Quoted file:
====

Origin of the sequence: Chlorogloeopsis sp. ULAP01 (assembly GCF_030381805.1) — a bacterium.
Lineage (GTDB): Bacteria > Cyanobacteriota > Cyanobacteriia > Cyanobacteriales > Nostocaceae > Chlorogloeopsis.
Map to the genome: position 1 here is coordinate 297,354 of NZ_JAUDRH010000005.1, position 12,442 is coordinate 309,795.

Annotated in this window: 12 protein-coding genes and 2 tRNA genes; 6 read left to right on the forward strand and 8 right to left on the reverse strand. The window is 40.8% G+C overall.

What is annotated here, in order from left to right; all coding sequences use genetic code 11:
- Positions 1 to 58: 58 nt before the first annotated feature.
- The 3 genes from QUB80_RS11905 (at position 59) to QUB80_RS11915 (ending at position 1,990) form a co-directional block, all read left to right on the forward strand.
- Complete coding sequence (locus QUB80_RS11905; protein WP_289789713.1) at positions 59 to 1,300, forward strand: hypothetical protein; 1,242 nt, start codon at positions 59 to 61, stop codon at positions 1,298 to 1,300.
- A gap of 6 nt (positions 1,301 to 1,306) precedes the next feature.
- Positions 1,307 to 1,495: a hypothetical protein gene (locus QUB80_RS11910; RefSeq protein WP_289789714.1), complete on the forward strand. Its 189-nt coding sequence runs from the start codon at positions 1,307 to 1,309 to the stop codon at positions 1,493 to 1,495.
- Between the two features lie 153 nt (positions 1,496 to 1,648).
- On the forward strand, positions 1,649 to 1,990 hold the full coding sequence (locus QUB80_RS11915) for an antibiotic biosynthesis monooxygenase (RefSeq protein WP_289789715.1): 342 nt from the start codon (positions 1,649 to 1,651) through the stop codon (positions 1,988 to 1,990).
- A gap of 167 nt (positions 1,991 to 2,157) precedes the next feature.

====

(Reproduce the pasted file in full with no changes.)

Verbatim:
Origin of the sequence: Chlorogloeopsis sp. ULAP01 (assembly GCF_030381805.1) — a bacterium.
Lineage (GTDB): Bacteria > Cyanobacteriota > Cyanobacteriia > Cyanobacteriales > Nostocaceae > Chlorogloeopsis.
Map to the genome: position 1 here is coordinate 297,354 of NZ_JAUDRH010000005.1, position 12,442 is coordinate 309,795.

Annotated in this window: 12 protein-coding genes and 2 tRNA genes; 6 read left to right on the forward strand and 8 right to left on the reverse strand. The window is 40.8% G+C overall.

What is annotated here, in order from left to right; all coding sequences use genetic code 11:
- Positions 1 to 58: 58 nt before the first annotated feature.
- The 3 genes from QUB80_RS11905 (at position 59) to QUB80_RS11915 (ending at position 1,990) form a co-directional block, all read left to right on the forward strand.
- Complete coding sequence (locus QUB80_RS11905; protein WP_289789713.1) at positions 59 to 1,300, forward strand: hypothetical protein; 1,242 nt, start codon at positions 59 to 61, stop codon at positions 1,298 to 1,300.
- A gap of 6 nt (positions 1,301 to 1,306) precedes the next feature.
- Positions 1,307 to 1,495: a hypothetical protein gene (locus QUB80_RS11910; RefSeq protein WP_289789714.1), complete on the forward strand. Its 189-nt coding sequence runs from the start codon at positions 1,307 to 1,309 to the stop codon at positions 1,493 to 1,495.
- Between the two features lie 153 nt (positions 1,496 to 1,648).
- On the forward strand, positions 1,649 to 1,990 hold the full coding sequence (locus QUB80_RS11915) for an antibiotic biosynthesis monooxygenase (RefSeq protein WP_289789715.1): 342 nt from the start codon (positions 1,649 to 1,651) through the stop codon (positions 1,988 to 1,990).
- A gap of 167 nt (positions 1,991 to 2,157) precedes the next feature.